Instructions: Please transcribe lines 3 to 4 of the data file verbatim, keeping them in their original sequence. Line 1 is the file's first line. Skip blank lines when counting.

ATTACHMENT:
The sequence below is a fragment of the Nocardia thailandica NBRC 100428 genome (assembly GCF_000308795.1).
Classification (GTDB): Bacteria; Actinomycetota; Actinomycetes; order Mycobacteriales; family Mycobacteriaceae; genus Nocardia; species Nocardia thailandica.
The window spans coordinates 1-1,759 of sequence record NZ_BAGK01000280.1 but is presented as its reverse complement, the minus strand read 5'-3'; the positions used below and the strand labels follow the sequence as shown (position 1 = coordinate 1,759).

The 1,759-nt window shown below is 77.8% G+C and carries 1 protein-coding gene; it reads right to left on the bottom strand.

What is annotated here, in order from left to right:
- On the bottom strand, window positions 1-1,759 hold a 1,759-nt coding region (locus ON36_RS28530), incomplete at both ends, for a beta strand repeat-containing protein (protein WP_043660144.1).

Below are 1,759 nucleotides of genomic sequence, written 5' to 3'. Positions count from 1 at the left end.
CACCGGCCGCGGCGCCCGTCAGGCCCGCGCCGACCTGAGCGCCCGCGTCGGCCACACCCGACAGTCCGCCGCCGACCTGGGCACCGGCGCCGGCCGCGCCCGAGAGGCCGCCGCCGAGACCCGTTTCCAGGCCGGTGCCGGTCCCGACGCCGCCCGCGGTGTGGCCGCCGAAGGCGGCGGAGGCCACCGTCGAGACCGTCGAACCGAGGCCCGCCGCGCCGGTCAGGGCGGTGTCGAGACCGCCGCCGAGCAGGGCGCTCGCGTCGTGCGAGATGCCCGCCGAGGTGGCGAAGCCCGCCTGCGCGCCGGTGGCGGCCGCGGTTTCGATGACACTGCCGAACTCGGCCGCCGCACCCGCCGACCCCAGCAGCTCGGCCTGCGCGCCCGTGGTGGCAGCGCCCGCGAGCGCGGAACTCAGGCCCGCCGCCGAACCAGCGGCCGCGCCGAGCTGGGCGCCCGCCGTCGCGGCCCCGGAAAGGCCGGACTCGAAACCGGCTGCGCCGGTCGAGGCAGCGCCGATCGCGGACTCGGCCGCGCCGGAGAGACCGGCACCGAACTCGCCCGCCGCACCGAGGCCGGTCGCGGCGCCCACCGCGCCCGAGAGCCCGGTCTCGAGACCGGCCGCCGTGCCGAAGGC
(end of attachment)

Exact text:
The window spans coordinates 1-1,759 of sequence record NZ_BAGK01000280.1 but is presented as its reverse complement, the minus strand read 5'-3'; the positions used below and the strand labels follow the sequence as shown (position 1 = coordinate 1,759).

The 1,759-nt window shown below is 77.8% G+C and carries 1 protein-coding gene; it reads right to left on the bottom strand.